CSUN's Captain Chloe
NORTHRIDGE, Calif. ---
From Cook to Kirk, the archetype of a captain has been romanticized into a conglomerate of nerves of steel, a predisposed curiosity and a penchant for danger. Those qualities, which separate a captain from their crew, are often tested and scrutinized, whether it's in the unknowns of the Pacific or in boldly going where no man has gone before.
Entering her senior year and final season at Northridge, Chloe McDaniel has certainly exemplified the qualities that lift a captain above the masses of able bodies. McDaniel has bucked a trend and enters her third season as the captain of the CSUN women's soccer team. Although her journeys with the defending Big West Champions has certainly not led to the peril that plagued her more famous counterparts, she carries herself as a leader in everything she does.
A 5-6 center back from Palmdale, Calif., McDaniel has achieved quite a list of accomplishments. Last year, as CSUN captured the Big West Tournament title and earned its first berth into the NCAA Tournament, McDaniel was the 2012 Big West Conference Defensive Player of the Year. She anchored a stout Matador defense that allowed just 13 goals and posted 11 shutouts.
Not that everything she does on the pitch is defensive-orientated. She headed home a pair of goals and added an assist last year, all of which came against Big West Conference opponents.
Additionally, she was recognized for her work off the pitch and was named a Big West Conference Scholar-Athlete for the 2012–13 academic year. To qualify for the prestigious distinction, a student-athlete must maintain a 3.2 GPA or higher and excel in their sport. A kinesiology major, McDaniel has also served as a tutor for fellow Matador student-athletes.
Most recently, McDaniel was named a Senior CLASS finalist, one of the most prestigious awards for senior student-athletes in the nation. Of the roughly 1,800 senior women's soccer players competing in Division I this season, McDaniel and 29 of her peers were chosen for their embodiment of the award's four tenants: character, classroom, community and competition.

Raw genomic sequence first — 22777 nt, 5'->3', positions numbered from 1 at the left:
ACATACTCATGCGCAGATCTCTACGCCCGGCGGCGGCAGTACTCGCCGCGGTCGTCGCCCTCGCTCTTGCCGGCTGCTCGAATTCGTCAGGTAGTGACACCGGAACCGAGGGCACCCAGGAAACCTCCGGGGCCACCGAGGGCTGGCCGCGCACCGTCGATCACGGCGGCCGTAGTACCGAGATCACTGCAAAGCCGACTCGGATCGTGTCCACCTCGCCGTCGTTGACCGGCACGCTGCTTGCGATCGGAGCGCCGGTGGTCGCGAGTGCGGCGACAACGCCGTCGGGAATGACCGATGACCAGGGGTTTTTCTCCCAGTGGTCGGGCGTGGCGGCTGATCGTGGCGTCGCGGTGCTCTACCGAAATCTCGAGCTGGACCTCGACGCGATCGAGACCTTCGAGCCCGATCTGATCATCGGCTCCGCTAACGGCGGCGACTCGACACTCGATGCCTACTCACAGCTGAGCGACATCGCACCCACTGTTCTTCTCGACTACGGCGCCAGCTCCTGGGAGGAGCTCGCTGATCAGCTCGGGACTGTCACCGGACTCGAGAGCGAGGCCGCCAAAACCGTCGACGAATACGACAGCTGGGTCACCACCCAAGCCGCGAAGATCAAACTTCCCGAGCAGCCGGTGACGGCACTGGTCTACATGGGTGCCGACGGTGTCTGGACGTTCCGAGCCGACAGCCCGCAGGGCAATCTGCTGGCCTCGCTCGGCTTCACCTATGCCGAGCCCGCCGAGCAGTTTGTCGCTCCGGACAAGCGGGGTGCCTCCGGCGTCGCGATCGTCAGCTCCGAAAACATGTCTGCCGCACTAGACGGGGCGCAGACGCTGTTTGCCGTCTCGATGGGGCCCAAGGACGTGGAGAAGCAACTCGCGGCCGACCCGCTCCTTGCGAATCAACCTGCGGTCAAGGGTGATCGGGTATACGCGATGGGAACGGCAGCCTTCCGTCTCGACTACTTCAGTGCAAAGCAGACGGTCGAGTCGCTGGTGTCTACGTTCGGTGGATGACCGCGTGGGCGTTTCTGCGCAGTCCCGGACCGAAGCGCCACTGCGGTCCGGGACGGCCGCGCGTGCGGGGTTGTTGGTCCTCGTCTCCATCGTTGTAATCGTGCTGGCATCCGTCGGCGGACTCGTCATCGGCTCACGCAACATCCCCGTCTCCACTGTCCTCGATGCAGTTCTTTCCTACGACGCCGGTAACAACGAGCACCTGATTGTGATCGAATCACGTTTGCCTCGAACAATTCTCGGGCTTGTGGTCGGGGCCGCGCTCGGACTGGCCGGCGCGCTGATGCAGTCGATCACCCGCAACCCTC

"All the awards were shocking. I never expected any of this to happen, plus I would not describe myself as overly studious, so the academic awards were especially nice," McDaniel said. "Throughout the season, I was never really thinking about awards. I was just playing. The scary part is I feel like the standards are even higher and I want to exceed my expectations this year too."
On the field, McDaniel also excels as team captain. Her actions and work ethic make her a leader. Last year, on a team filled with nine seniors, some of whom spent five years in the program, it was McDaniel who was a nearly unanimous choice when it came to selecting the captains.
"When I came in, Kellie Drenner and Katie Fox were my idols. I wanted to be just like them," McDaniel said. "They helped me so much when I was a freshman, especially with all the questions. I wanted to be a team leader like them."
A regular captain on nearly every team she has competed for, McDaniel strives for her best in every situation and believes that mind-set becomes infectious.